UP AGAINST THE WALL
Tricycle Theatre, London NW6
Opened 25 March, 1999

Since the days of Judy Garland and Mickey Rooney, musicals have been hung on the perfunctory storyline of... trying to put on a musical. In this case, Up Against The Wall is a compilation "blaxploitation" musical about staging a compilation "blaxploitation" musical. Or is it? When do affirmation and celebration become a matter of marketing? This Black Theatre Co-Operative production can surely not be accused of out-and-out exploitation, but the show does seem to have been assembled with a sometimes unsettling amount of calculation.

Felix Cross and Paulette Randall's story (directed by Randall) is simple: two guys want to stage a compilation musical which camply plays up all the 1970s "blaxploitation" cliches. They assemble their cast, which includes the woman who really lived it back then in Harlem, the convent girl, the attitudinising young buck, and the nerdish Surrey-raised writer... oh, and the "director" is a secret boozer as well. Enough character types for a fair bit of comedy, a dollop of drama, and a few meaningful statements. In fact, the play includes blatant set-pieces about the Harlem experience, modern-day Brixton, the realities of suburban racism and the transcendent joys offered by the church. These sequences, however, seem to have been deliberately slotted in to give the show some ballast of substance, in which the audience does not seem especially interested. For example, the play opens with Mark McLean's Vincent, spotlit, delivering a Black Panther "by any means necessary" speech; the rest of the lights then come up to reveal that this is in fact an audition piece the audience laughs as much in relief as in amusement at the shift in context.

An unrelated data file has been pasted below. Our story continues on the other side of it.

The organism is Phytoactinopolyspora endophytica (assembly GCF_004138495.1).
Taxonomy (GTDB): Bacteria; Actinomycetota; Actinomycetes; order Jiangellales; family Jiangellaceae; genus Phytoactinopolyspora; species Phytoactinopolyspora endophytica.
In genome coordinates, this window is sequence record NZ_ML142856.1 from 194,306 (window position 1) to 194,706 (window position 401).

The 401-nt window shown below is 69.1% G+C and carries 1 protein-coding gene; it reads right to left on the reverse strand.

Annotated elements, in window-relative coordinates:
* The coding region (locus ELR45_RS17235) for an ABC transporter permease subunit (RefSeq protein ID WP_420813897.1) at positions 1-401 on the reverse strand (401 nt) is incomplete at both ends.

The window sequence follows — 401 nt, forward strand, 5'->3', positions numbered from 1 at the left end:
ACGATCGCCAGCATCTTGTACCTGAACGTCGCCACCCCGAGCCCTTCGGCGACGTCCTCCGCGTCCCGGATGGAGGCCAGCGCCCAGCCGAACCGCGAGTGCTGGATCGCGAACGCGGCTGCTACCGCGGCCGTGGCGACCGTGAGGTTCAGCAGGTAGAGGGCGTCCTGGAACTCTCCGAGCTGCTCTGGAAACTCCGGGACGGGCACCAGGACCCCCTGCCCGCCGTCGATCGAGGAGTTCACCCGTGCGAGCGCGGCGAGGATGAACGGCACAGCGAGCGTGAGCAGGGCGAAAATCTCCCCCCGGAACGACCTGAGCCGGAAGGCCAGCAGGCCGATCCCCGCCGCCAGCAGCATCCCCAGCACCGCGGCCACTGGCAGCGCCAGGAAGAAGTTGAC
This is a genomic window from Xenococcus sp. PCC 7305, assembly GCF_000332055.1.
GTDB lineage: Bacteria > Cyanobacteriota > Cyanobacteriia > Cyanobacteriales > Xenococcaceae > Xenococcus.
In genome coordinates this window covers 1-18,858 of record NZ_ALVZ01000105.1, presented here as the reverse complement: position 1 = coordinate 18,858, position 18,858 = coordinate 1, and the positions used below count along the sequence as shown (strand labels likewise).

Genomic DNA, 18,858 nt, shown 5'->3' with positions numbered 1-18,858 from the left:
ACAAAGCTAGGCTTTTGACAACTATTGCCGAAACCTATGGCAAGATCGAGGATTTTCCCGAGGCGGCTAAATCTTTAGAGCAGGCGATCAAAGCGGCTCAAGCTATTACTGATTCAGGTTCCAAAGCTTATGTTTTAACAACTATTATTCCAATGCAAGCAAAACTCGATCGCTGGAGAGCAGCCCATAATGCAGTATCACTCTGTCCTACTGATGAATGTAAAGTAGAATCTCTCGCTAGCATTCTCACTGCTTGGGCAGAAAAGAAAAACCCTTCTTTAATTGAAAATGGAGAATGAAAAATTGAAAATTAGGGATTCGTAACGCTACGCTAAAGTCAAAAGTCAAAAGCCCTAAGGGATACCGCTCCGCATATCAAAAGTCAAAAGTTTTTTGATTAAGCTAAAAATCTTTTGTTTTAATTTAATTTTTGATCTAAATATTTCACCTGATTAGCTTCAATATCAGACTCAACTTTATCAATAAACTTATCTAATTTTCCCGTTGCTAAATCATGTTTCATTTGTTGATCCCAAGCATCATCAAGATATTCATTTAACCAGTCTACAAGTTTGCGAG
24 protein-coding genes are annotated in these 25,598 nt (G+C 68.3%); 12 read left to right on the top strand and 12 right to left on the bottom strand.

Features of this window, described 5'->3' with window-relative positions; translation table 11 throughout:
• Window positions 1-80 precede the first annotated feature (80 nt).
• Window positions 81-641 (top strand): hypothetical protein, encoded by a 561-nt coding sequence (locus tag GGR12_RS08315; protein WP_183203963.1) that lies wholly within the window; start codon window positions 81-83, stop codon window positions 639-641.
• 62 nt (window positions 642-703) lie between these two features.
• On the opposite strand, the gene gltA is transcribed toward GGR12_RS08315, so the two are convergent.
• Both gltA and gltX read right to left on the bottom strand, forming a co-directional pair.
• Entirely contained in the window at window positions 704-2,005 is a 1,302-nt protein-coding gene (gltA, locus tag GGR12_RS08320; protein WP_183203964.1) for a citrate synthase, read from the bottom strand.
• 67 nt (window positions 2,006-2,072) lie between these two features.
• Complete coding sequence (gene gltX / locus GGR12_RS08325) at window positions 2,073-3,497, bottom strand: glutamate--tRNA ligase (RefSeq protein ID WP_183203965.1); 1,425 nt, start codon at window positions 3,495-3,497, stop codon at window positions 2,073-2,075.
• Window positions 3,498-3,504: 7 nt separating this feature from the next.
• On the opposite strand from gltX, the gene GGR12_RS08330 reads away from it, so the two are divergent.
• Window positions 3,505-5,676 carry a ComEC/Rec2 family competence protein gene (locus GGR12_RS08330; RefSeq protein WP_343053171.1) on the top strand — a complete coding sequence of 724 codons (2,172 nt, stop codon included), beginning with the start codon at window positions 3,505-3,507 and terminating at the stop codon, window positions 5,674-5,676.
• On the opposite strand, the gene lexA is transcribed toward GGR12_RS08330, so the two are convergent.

Almost all pretence at weightiness is jettisoned in the second half: the show-within-the-show itself. Drunken "director" Courtenay is self-consciously put into a minister's robes for his preachy interruptions which threaten to derail the "show", but the majority of the plot's loose ends remain un-tied up. It is also apparent that Cross and Randall, as much as Courtenay and Henry, are by now going all-out for the feel-good camp factor, as we get the theme from Shaft (nearly as hilarious as Bart and Lisa Simpson's version) and a rendition of "I Will Survive" in which singer Suzanne Packer is consistently drowned out by the audience singalong. It all makes for an enjoyable two and a half hours James Taylor Quartet vocalist Noel McKoy, as Henry, delivers several powerful numbers, and Lorna Brown's delivery of "Take Me To The River" rivals Al Green's original for sweetness of voice but ultimately Cross and Randall all but lose the pill amid the Afro-wigged, stacked-heeled sugar. Less Sweet Sweetback's Baadasssss Song than Car Wash whose theme, not insignificantly, is used as the curtain-call number.

Written for the Financial Times.

Copyright © Ian Shuttleworth; all rights reserved.

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